Cottbus (dpa/bbb) – Could it be “stuffed pig’s head” or “truffle pheasant pie” and maybe a “Nicellrod-style pudding” for dessert? Dishes from the kitchen of Prince Buckler (1785-1871) in his castle in Branitz were a regular attraction for connoisseurs like himself.
Having visited the gourmets in Cottbus, the Prussian Queen and German Empress Augusta (1811-1890) was not impressed by the room specially prepared for her – she was impressed by the delicacies. Buckler also worked hard with the aristocratic guest from Babelsberg. His chefs prepared a ten-course meal. One of the Empress’s ladies-in-waiting wrote to the Prince afterwards that it stimulated the appetite and not only satisfied them.
Art historian Marina Hellmayr can narrate many of these episodes. The acclaimed ‘Prince of Culinary’ expert assessed the dishes, names and titles of the guests served in the five remaining table books by Buckler of the Court Superintendent. Over 3,500 lunch and dinner menus are listed, including crab soup, ox cheeks, and pike fillets in Spreewald sauce. “Carp à la Chambord” was presented to Queen Augusta in Branitz in 1864. According to the historian, the Duke of Weimar was also able to enjoy the delicacy.
In Böckler’s time, says Hellmayr, Prussia was interested in and enjoyed delicacies. Buchler’s friends and acquaintances thought of improving German cuisine and making it more authentic. According to the art historian, disciples of taste called themselves “taste connoisseurs” because it was about “stomach wisdom.” “Bockler said at the time: My main quality is taste, which strives for perfection in everything,” says the art historian.
More than 150 years later, Tim Slack is also all about perfection. The chef and restaurant manager at the restored Cavalierhaus across from the castle drew inspiration from the table books and cooked dishes that can now be found on the menu – such as ‘Artichoke à la Barigoule’. Like Pückler, Silack is a world traveler who has enriched his culinary knowledge in Australia and New Zealand and learned from a star chef. The returning Lusatian was seduced by Cockaigne Buckler from “borax with raisins” or “veal shank la bechamel”.
The 34-year-old at the Cavalierhaus has menus that consist of several courses. “But I not only want to cook under Buckler, I also want to develop my own handwriting,” he assures me. It should be a mixture of Pückler and Silack. In his restaurant he celebrates the art of tableware. It’s always set to three menus – he shouldn’t miss the bread and salutations from the kitchen. Slack sees himself in the best of traditions. He explains his philosophy: “You should let yourself go, like Buckler, eat for hours and not just eat until you’re full.”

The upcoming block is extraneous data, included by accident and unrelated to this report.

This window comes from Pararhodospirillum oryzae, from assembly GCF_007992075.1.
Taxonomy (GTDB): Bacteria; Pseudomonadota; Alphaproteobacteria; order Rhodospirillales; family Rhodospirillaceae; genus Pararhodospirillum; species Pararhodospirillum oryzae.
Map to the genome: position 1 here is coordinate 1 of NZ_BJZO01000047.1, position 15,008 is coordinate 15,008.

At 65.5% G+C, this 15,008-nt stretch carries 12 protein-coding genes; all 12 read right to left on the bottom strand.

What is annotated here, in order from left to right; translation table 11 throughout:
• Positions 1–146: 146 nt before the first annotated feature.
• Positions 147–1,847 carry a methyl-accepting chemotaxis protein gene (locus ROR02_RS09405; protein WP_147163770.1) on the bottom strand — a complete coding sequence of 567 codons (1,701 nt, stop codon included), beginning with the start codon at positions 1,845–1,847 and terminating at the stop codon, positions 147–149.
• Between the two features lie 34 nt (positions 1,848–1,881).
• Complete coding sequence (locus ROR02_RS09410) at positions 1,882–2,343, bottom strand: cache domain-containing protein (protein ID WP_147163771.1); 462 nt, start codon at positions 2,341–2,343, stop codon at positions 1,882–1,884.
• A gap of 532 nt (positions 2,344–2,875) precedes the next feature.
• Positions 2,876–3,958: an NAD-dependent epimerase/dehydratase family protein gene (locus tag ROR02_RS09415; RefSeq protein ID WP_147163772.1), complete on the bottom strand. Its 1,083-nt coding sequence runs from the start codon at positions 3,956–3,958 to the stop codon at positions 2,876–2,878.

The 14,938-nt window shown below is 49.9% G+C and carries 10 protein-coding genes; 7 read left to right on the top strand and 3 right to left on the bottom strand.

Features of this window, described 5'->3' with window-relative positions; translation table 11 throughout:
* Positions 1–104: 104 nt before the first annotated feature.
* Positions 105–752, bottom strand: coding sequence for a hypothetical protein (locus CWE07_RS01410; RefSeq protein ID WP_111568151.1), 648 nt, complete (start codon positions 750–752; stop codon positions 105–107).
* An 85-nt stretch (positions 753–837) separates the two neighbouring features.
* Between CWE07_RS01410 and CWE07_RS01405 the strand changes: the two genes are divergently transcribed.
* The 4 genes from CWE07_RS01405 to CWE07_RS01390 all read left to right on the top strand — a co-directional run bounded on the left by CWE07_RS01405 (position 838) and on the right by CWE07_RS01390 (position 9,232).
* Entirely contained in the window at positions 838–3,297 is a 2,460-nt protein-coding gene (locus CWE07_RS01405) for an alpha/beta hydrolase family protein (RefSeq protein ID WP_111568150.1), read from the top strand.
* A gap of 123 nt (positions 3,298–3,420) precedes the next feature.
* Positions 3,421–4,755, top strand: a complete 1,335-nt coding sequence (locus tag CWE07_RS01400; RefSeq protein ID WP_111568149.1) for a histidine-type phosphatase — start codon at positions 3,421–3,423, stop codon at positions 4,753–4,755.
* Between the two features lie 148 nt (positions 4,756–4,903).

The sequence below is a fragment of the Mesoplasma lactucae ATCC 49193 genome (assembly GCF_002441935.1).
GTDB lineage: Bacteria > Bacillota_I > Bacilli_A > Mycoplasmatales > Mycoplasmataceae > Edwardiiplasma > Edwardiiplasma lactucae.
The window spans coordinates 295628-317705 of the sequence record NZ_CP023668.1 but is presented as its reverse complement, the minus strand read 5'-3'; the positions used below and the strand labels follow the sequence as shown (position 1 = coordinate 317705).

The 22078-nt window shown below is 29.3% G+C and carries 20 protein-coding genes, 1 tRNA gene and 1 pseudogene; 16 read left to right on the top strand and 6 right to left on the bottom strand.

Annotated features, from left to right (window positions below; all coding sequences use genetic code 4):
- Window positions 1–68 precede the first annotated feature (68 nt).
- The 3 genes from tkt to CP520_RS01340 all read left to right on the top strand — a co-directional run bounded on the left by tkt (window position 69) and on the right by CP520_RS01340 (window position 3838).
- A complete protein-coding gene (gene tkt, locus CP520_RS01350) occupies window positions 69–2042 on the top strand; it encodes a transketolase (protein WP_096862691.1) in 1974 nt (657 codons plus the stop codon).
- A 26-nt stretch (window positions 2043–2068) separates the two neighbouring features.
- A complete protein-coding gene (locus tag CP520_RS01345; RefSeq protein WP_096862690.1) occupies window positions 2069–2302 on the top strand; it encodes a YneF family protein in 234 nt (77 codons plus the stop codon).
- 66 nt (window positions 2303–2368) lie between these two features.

Difficulty finding old recipes
Searching for old recipes for Buckler dishes was not easy. The dishes were only listed in table books, and the instructions had to be found in old cookbooks. Heilmeyer and the chef soon became a permanent duo. An art historian discovered gold and experimented with slack recipes with a team of four. 90 dishes have been recooked. Both discovered that Buckler’s favorite dish was “steak in anchovy sauce” – often served on his birthday. But the prince also created himself – for example, “Potato à la semilasso”. Letters received, for example to one of his nieces, show that the prince himself was in the kitchen, art historian Heilmeyer explains.
The landscape gardener and traveler, also known as the “Green Prince,” was inspired by his cuisine on his many travels to Europe and the East. Not only did he bring spices to the retirement home in Branitz – ketchup was also on the menu after a trip to England, which seems odd for the nineteenth century. Heilmeyer knows that such sauces made with mushrooms, tomatoes, anchovies and other ingredients were often served with meat at the time. The Prince sometimes found the food in German inns questionable and always recommended that you carry a bottle of ketchup with you.
Böckler was a regular customer at Borchardt’s delicatessen in Berlin – often referred to today as the “Beauty and Wealthy Buffet”. Founded in 1853, the establishment has a reputation as a delicacy in the 19th century and was also handed over to the Emperor. Old correspondence showed how Buckler haggled over prices with the merchant. “We have to talk about price again,” he wrote. He also asked for strange things like ant eggs, as Hellmeier and Silak discovered. However, it has been used as food for Buckler’s parrots.
Oysters from France and cucumber spreewald
Buckler had oysters brought to him from France, but he also liked vegetables, fish, and meat from the region. Spreewald gherkins and horseradish were also served. Silack also offers this blend. In addition, Prince’s creation, “Potato à la Semilasso”, should not be missing from the list. Slack initially had doubts about the taste and then fell into a stupor, he says. “It shows what Pückler was up to, because it’s a really crazy combination of flavors that still impress seasoned chefs today.”
Art historian Hellmayer and Fürst Pückler Museum Foundation director Stefan Korner compiled the court’s culinary delicacies, including 65 endearing recipes, in the book “Zu Gast bei Fürst Pückler.” “Table Pleasures” is interpreted by the Prince of Slack. “Bockler knew he could have fun and that he would show the world,” says Korner. “(…) It was all about the taste on the tongue.”
© dpa-infocom, dpa: 220527-99-450936 / 2